The market for outdoor living is expanding as we become more
social in our culture. One of the favourite new lifestyle changes
is to extend the seasons by placing a garden patio heater on the
A Review of Garden Patio Heaters
There are various types of garden patio heaters which can be fuelled by gas,
coal, wood and electricity. These can range from free standing,
fixed/plumbed into the ground, table models, wall units, and
pit/basket types. Due to the ease of use and versatility, the most
popular type is the free standing gas model. There are various free
standing models on the market but the important features to look for
are highlighted below.
This can be described in KW or BTU/h's (British Thermal Unit). It is
worth checking the BTU's, this is the engine size and a more accurate
way of understanding how much heat will be generated. Table models
often have low output; standing models should have a min 35,000 BTU up
to 45,000BTU. Anything higher will only marginally increase the
available heat but will cost more to run.
Some garden patio heaters only offer a high and low heat setting. Always look for
variable heat control.
Patio heaters in the left hand picture are the same as
supplied for home users.
This picture was taken at the
Millennium Stadium (home of Rugby) and all the patio heaters were supplied by
they can do this for the Dome, you can trust them to supply your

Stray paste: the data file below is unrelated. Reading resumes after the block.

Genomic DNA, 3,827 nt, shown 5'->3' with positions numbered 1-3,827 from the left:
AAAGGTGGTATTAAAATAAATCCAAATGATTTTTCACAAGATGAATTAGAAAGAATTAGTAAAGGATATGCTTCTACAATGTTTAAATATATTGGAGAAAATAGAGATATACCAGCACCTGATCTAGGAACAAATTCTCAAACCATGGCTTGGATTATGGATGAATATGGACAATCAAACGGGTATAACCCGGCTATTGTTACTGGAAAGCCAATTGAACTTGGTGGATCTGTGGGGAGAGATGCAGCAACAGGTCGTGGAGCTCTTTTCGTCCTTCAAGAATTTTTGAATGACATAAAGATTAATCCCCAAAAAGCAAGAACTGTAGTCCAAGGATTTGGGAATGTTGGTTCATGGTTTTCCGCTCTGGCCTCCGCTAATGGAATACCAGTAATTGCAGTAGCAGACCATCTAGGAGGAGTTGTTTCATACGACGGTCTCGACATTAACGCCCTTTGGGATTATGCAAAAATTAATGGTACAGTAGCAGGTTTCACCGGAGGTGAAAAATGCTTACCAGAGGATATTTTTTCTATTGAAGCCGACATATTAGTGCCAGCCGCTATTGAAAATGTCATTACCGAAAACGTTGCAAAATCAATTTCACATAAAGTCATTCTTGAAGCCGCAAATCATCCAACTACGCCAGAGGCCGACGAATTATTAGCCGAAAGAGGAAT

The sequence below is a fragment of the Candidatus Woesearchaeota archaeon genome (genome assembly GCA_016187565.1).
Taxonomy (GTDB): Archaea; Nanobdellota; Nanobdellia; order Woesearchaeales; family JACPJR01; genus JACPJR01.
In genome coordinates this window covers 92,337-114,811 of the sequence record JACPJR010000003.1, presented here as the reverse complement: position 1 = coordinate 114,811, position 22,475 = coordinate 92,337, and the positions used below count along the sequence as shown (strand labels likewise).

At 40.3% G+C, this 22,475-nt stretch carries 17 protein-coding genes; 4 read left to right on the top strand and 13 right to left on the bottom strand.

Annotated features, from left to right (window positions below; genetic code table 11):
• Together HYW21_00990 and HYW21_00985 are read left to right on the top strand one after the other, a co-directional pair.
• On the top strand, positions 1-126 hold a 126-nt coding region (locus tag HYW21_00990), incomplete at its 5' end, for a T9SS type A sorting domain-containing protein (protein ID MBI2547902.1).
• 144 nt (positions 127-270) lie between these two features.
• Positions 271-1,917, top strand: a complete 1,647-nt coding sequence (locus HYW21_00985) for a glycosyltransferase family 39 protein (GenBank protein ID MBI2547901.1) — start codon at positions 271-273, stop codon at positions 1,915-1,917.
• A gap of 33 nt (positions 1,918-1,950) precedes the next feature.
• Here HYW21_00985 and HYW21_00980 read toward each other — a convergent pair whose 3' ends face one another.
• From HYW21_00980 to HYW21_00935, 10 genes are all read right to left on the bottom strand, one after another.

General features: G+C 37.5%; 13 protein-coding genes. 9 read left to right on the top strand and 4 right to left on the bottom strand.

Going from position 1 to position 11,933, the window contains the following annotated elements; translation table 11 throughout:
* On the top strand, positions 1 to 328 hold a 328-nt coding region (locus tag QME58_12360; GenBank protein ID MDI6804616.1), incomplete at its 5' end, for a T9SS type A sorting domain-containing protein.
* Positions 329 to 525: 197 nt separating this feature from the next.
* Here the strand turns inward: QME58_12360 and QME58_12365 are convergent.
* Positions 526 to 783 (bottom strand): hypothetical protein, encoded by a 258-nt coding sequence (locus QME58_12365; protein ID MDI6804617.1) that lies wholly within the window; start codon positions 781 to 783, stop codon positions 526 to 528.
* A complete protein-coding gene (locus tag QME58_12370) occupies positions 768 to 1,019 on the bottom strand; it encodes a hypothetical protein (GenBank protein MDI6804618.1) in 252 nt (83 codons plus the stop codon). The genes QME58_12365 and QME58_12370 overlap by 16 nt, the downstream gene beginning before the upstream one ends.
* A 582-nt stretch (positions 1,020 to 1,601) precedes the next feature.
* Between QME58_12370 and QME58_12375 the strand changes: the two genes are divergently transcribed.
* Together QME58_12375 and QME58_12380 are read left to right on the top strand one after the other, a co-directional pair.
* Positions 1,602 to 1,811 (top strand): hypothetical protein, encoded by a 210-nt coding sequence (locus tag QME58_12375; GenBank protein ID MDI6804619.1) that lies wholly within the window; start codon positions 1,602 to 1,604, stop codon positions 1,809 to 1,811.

Garden patio heaters fitted with a flame failure device are common now. Not all
models though are fitted with a tilt safety shut-off. This device
will cut the supply of gas should the heater lean/tip over. It is
unadvisable to situate garden patio heaters on a slope, they should be
placed on firm, level ground. But should someone try to move the
heater when it's lit then the tilt switch will cut the gas supply.
Stainless steel is the most popular finish - for the lazy gardener this
is the best option. Stainless steel can be left outside without fear of
rust or corrosion to spoil the look. Powder coated models are available
in a variety of colours and should be protected by using a full length
cover. This will keep the worst of the weather off and prevent fading,
scratches, and the potential for rust. The third alternative is
hammered finish, this will weather well and can be obtained in various